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I would like to learn more about the Greeks of portfolios of options:

In textbooks and websites, I commonly encounter the unqualified claim that "The Greek measure of a portfolio is the sum of the Greeks of the individual portfolio components". This statement is obviously true for constant portfolios (due to the linearity of mathematical derivatives), but I am pretty sure it cannot always be true for non-constant, non-self-financing portfolios.

What I am unsure about, is whether the claim is always true for non-constant, self-financing portfolios. For self-financing portfolios, dV = h·dS (where V is the value of the portfolio and S the vector of the values of portfolio components), so I expect that that the claim should be true for first derivatives such as delta and theta. But what about second derivatives such as gamma?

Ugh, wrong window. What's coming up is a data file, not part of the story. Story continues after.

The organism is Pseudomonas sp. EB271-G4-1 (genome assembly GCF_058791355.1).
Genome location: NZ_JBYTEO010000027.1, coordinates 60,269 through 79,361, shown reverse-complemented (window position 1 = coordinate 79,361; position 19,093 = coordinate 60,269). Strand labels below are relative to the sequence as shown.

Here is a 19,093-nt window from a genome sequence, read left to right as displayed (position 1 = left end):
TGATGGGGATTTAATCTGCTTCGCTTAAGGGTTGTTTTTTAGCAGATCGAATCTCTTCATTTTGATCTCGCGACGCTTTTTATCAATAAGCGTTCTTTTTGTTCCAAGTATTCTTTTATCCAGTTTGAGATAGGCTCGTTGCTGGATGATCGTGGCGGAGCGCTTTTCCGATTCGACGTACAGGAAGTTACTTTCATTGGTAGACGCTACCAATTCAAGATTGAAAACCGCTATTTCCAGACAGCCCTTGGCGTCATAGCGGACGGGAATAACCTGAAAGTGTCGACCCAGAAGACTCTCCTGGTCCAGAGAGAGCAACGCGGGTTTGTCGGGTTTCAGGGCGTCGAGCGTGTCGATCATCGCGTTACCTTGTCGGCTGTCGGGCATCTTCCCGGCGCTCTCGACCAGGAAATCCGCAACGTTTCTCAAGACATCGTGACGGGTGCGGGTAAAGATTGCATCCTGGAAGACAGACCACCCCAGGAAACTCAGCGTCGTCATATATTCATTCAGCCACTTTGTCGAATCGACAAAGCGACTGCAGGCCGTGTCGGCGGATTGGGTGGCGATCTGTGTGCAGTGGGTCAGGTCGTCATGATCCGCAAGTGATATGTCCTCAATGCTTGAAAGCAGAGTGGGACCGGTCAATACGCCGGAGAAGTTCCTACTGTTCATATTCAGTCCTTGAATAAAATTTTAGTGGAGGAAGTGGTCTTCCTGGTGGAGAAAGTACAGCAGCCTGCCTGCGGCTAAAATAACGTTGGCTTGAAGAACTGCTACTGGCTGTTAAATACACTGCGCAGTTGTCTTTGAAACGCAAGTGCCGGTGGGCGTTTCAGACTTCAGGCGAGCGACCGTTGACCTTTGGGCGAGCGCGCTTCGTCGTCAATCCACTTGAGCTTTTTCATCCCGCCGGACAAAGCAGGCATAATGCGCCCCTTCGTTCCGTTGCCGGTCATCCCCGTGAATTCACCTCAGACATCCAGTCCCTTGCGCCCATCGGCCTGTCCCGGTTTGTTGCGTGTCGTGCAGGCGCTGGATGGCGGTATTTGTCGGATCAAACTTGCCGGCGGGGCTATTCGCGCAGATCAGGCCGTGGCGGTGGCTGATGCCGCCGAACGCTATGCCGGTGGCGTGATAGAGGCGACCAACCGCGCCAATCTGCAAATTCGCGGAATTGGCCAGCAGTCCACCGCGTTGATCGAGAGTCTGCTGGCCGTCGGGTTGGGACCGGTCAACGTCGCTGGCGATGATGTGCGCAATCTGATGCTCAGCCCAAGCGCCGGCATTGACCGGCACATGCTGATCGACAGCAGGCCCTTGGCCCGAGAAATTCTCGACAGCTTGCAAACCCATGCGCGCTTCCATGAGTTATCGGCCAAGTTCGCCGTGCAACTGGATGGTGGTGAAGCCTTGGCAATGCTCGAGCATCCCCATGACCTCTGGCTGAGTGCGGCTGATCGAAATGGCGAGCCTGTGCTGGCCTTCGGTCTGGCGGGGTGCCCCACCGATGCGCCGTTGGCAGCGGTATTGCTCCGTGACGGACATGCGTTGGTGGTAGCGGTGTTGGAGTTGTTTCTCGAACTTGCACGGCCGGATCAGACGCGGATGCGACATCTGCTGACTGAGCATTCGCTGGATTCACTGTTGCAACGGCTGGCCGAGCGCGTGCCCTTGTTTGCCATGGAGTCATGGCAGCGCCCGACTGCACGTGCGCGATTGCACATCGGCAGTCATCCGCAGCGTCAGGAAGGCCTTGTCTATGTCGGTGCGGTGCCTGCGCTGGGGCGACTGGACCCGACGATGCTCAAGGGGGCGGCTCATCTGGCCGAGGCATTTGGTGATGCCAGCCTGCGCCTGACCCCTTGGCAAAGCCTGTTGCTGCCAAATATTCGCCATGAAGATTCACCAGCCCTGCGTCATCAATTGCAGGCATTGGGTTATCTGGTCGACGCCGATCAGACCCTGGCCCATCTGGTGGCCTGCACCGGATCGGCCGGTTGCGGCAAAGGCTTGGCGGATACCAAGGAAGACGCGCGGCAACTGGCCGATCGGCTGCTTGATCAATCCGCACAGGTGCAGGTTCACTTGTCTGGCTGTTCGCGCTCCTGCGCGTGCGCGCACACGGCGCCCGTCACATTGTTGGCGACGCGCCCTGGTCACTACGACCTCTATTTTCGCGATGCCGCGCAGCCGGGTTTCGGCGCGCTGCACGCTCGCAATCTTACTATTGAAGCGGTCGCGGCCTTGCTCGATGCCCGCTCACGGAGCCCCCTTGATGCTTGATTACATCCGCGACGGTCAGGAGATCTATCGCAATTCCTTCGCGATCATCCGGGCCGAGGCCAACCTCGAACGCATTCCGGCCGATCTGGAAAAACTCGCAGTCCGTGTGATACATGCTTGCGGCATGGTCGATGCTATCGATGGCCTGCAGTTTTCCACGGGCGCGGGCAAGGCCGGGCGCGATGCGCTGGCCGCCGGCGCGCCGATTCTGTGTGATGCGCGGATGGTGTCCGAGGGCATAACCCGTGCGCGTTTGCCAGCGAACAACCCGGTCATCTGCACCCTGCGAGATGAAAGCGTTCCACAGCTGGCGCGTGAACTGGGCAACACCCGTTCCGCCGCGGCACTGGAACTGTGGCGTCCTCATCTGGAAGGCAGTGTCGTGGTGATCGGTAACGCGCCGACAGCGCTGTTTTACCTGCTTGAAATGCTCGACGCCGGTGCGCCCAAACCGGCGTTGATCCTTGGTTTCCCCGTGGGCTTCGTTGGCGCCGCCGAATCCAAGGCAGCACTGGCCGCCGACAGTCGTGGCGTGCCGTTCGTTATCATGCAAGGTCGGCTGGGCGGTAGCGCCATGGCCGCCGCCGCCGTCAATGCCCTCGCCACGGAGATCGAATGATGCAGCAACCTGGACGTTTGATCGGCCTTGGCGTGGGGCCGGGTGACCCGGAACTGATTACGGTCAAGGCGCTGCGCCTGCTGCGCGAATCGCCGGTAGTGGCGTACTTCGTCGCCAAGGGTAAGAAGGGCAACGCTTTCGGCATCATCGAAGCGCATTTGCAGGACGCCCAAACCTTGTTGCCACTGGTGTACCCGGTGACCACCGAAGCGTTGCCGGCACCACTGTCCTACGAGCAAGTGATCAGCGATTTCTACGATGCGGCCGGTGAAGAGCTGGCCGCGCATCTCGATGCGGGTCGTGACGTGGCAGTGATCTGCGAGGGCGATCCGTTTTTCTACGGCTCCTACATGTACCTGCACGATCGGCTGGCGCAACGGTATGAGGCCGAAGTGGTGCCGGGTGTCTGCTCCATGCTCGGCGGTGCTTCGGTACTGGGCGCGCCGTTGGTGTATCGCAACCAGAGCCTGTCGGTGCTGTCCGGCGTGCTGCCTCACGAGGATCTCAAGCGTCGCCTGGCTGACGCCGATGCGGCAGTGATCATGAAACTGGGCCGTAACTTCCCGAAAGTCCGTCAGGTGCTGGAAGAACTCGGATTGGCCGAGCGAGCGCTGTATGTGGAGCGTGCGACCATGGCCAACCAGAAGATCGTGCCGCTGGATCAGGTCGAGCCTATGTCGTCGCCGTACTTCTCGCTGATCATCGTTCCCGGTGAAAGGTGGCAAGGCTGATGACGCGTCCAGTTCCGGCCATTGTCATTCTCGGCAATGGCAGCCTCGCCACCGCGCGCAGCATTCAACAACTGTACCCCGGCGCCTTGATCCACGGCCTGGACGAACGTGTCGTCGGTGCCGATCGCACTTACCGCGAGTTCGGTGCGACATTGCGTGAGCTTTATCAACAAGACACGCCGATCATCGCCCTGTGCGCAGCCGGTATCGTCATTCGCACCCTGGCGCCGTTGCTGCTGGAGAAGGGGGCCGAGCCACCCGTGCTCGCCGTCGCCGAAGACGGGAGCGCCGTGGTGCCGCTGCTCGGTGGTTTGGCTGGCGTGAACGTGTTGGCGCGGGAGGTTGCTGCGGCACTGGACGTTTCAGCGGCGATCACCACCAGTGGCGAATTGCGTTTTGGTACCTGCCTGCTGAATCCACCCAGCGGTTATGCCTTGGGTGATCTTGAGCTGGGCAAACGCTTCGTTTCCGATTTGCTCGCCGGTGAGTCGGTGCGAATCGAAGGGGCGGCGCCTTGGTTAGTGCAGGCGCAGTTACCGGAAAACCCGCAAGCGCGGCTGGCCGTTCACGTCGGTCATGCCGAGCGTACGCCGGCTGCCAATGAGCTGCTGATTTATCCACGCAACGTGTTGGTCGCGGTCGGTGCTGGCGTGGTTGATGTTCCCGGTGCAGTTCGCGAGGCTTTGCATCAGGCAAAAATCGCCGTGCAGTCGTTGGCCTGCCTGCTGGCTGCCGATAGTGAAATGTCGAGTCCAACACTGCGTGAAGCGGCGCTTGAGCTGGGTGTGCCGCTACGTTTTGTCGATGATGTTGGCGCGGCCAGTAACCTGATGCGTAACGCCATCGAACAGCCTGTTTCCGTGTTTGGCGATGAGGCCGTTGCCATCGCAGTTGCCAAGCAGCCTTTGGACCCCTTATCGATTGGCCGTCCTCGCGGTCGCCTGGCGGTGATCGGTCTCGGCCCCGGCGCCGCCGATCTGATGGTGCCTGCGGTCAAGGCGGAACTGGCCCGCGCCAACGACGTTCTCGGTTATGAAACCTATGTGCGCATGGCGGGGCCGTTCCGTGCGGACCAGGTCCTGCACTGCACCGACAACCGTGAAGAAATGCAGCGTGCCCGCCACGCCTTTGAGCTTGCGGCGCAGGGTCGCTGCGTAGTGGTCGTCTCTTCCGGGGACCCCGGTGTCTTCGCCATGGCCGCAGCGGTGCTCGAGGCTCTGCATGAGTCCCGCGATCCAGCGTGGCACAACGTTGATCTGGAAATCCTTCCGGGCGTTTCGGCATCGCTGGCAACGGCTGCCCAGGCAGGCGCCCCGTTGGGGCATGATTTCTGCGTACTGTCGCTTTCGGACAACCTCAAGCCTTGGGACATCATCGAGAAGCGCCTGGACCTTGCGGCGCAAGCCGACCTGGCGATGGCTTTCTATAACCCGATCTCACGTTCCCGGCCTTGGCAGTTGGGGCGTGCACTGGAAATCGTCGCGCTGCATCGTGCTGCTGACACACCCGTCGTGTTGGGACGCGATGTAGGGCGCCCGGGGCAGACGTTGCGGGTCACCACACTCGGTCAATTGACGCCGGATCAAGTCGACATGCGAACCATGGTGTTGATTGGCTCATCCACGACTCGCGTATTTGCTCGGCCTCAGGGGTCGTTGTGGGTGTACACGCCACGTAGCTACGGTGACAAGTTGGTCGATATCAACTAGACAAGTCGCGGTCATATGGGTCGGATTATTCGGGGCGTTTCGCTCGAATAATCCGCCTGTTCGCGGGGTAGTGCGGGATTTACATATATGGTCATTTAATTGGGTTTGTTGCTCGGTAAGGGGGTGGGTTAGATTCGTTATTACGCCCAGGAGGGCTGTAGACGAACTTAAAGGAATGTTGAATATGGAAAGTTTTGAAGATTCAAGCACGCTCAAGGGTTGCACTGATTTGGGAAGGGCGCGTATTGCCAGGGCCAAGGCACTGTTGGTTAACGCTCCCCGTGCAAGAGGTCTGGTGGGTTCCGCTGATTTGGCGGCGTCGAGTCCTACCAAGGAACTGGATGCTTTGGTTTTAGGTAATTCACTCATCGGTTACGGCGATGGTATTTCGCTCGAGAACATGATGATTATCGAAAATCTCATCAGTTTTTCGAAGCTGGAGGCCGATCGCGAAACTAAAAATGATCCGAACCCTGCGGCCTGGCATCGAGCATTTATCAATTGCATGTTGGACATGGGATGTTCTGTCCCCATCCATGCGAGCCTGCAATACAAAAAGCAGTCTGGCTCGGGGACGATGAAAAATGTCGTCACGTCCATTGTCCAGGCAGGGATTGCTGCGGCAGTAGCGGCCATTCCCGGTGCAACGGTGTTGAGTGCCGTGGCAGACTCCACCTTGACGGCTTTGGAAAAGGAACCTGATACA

I would appreciate it very much if anyone could provide me with a proof that each of the Greeks of a self-financing portfolio is indeed the sum of the Greeks of the components. Or if the proof is a bit lengthy, if you could refer me to a book (or article or website) where the proof is discussed in proper detail.


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1 Answer 1

If you look at the Black-Scholes demonstration using self-financing portfolio, it uses the assumption of continuous hedging.

Because you continuously hedge and the function is differentiable, it contains the gamma as the delta is hedged continuously. (I think)

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